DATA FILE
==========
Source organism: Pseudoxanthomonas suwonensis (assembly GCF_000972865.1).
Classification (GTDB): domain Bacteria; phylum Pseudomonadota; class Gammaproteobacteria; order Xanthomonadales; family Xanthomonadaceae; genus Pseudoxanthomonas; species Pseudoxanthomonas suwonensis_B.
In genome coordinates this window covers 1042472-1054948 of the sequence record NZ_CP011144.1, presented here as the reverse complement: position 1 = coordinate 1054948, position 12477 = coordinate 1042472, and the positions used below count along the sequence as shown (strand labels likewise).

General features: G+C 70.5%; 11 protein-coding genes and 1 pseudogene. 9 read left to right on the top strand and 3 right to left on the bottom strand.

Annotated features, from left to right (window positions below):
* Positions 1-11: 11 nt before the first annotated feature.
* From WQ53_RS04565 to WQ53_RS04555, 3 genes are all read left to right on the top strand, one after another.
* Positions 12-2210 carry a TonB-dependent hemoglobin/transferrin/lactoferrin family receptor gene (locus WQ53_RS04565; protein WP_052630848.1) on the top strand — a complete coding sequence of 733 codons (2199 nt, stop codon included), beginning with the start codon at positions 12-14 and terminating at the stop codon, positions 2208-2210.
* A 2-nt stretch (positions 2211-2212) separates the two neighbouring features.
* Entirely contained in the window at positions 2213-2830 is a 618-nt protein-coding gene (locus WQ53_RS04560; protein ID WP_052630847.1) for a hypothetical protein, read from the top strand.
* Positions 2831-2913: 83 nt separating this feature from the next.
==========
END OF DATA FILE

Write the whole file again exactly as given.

Source organism: Pseudoxanthomonas suwonensis (assembly GCF_000972865.1).
Classification (GTDB): domain Bacteria; phylum Pseudomonadota; class Gammaproteobacteria; order Xanthomonadales; family Xanthomonadaceae; genus Pseudoxanthomonas; species Pseudoxanthomonas suwonensis_B.
In genome coordinates this window covers 1042472-1054948 of the sequence record NZ_CP011144.1, presented here as the reverse complement: position 1 = coordinate 1054948, position 12477 = coordinate 1042472, and the positions used below count along the sequence as shown (strand labels likewise).

General features: G+C 70.5%; 11 protein-coding genes and 1 pseudogene. 9 read left to right on the top strand and 3 right to left on the bottom strand.

Annotated features, from left to right (window positions below):
* Positions 1-11: 11 nt before the first annotated feature.
* From WQ53_RS04565 to WQ53_RS04555, 3 genes are all read left to right on the top strand, one after another.
* Positions 12-2210 carry a TonB-dependent hemoglobin/transferrin/lactoferrin family receptor gene (locus WQ53_RS04565; protein WP_052630848.1) on the top strand — a complete coding sequence of 733 codons (2199 nt, stop codon included), beginning with the start codon at positions 12-14 and terminating at the stop codon, positions 2208-2210.
* A 2-nt stretch (positions 2211-2212) separates the two neighbouring features.
* Entirely contained in the window at positions 2213-2830 is a 618-nt protein-coding gene (locus WQ53_RS04560; protein ID WP_052630847.1) for a hypothetical protein, read from the top strand.
* Positions 2831-2913: 83 nt separating this feature from the next.